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Immigration Health Surcharge: an unwelcome Christmas present

 Cecilia Anim CBE 29 Nov 2018

Hitting migrant health care workers with this punitive charge is quite simply the wrong thing to do, says Cecilia Anim.

Immigration Health Surcharge
 
I’ve explained how, without their input, there simply wouldn’t be enough staff to provide the safe care patients expect.
 
The vacancy rate of registered nurses in the NHS is already alarmingly high – around 42,000 at the last count – so the news, last week, that MPs had voted to increase the Immigration Health Surcharge from £200 to up to £400 for thousands of migrant health care workers, dealt another depressing blow to anyone monitoring the nursing workforce crisis.
 
The charge – applicable to nursing staff outside the European Economic Area (or EEA) – is intended to offset the cost of foreign workers using NHS services in the UK. Not only is this paid by the person working as, say, a nurse, but by all of their dependents too, meaning, for a typical four person family, it could be in excess of £1,600 per year.
 
The Government expects this change to rake in an additional £220 million, to be spent, it says, on the NHS.
 
However, the irony of charging a new, higher amount to the very people we’ve recruited to help prop up our ailing health service is not lost on me, or any of our 435,000 members.
 
The message from the nursing community is loud and clear: the Immigration Health Surcharge is a short-sighted measure and one that will drive away talented nursing staff at the time we need them most.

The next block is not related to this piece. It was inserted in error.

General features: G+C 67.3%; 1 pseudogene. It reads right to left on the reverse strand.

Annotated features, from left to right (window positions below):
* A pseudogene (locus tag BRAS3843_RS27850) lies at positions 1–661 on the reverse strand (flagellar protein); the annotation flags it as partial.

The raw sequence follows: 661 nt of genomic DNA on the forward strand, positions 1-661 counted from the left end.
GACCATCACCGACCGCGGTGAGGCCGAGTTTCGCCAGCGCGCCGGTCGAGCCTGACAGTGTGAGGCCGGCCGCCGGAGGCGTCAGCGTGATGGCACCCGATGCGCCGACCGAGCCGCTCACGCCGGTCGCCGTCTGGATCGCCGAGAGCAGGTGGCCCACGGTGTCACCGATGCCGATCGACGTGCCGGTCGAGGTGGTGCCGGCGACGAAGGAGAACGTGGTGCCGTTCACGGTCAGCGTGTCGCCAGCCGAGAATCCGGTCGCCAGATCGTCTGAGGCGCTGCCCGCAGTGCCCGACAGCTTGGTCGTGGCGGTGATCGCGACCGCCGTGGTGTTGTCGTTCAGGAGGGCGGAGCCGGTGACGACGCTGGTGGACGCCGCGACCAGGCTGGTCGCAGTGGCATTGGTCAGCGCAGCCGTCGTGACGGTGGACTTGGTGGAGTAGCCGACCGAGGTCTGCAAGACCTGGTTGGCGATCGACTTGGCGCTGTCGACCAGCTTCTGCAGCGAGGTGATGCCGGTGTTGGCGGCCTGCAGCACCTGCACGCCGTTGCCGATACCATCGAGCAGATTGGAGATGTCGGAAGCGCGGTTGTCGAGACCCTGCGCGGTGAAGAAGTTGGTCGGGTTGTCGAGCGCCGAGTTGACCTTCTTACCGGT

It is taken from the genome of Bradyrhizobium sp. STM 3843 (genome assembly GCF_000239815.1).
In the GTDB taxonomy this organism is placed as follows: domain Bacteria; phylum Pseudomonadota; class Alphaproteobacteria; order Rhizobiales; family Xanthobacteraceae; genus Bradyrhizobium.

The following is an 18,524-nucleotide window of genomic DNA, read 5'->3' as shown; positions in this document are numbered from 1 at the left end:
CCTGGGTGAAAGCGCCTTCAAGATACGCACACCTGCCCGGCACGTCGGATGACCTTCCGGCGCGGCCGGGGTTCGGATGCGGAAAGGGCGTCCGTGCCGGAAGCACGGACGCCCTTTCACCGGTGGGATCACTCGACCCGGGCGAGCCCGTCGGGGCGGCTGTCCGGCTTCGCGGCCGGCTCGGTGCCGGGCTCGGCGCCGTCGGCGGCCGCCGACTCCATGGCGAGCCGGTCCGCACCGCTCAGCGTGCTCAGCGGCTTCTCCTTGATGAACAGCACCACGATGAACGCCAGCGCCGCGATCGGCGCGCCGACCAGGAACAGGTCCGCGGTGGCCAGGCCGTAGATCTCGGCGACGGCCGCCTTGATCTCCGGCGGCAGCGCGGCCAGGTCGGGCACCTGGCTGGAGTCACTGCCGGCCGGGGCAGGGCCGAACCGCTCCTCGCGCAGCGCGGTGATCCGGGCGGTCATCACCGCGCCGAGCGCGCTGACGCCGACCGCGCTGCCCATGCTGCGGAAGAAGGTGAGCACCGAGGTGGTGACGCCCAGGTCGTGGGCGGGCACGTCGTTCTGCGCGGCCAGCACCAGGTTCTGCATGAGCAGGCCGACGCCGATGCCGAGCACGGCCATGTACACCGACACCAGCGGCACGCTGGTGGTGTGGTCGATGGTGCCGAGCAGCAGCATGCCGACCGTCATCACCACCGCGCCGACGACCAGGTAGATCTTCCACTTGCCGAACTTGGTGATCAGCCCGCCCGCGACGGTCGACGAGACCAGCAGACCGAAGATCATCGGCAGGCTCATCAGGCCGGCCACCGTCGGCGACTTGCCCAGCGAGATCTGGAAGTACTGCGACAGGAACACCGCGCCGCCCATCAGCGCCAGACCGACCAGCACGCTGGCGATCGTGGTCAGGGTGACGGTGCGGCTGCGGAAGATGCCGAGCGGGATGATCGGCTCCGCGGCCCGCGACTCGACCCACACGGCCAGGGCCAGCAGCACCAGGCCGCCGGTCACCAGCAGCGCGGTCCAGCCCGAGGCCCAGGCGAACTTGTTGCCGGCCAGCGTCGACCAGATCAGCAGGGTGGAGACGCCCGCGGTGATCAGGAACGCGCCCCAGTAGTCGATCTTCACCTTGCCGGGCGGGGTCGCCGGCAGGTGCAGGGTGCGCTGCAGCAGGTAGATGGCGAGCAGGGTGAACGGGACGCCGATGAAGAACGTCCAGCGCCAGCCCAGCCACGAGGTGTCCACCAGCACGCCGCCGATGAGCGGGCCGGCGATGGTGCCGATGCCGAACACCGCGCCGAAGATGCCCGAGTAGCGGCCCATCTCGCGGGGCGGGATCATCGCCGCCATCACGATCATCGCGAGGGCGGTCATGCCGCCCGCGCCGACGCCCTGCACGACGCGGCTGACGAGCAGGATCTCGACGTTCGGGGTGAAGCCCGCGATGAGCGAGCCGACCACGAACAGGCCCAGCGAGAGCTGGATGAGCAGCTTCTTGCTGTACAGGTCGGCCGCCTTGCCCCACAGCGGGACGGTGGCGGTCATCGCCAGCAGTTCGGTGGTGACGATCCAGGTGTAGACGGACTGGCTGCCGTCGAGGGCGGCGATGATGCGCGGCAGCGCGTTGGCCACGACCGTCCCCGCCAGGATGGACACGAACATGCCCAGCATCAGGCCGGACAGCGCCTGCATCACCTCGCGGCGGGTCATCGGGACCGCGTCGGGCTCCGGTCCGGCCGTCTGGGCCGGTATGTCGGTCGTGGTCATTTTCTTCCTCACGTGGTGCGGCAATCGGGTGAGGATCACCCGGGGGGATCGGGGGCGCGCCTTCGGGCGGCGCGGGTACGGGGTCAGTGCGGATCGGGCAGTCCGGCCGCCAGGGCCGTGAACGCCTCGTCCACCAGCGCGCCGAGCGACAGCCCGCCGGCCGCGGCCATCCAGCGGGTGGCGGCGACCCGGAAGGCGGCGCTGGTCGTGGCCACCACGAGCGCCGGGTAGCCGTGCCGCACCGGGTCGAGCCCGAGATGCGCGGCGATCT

It’s for this reason that we’re calling on the Government, and in particular Home Secretary Sajid Javid MP and Caroline Noakes MP, to waive the fee – in its entirety – for nursing staff entering the UK and their dependents.
 
Since the RCN ramped up its campaign to coincide with last week’s vote in the House of Commons, I’ve been overwhelmed by the level of support, not only from RCN members but from the public too, who’ve written to their MPs in their thousands.
 
Your response is the clearest indication yet that hitting migrant health care workers with this punitive charge is quite simply the wrong thing to do.
 
The increase will come into effect in December this year, an unwelcome Christmas present to vital nursing staff trying to get by in a health service without enough staff and not enough future nurses coming through, either.
 
News this week that settled status for EU nursing staff has been secured is a crumb of comfort at an increasingly worrying time for our health and social care services.
 
We must not let the Immigration Health Surcharge be the straw that breaks the camel’s back.
 
It's time to waive the fee for nursing staff and their dependents.
 

Lobby your MP to waive the Immigration Health Surcharge for nursing staff

Cecilia Anim

Cecilia Anim CBE

RCN President

@cisanim

Cecilia works as a clinical nurse specialist in sexual and reproductive health in London and specialises in family planning and aspects of women's health. She was elected RCN President in 2015, having been a member for more than 30 years, and was made a CBE in the 2017 New Year honours.

Page last updated - 29/11/2018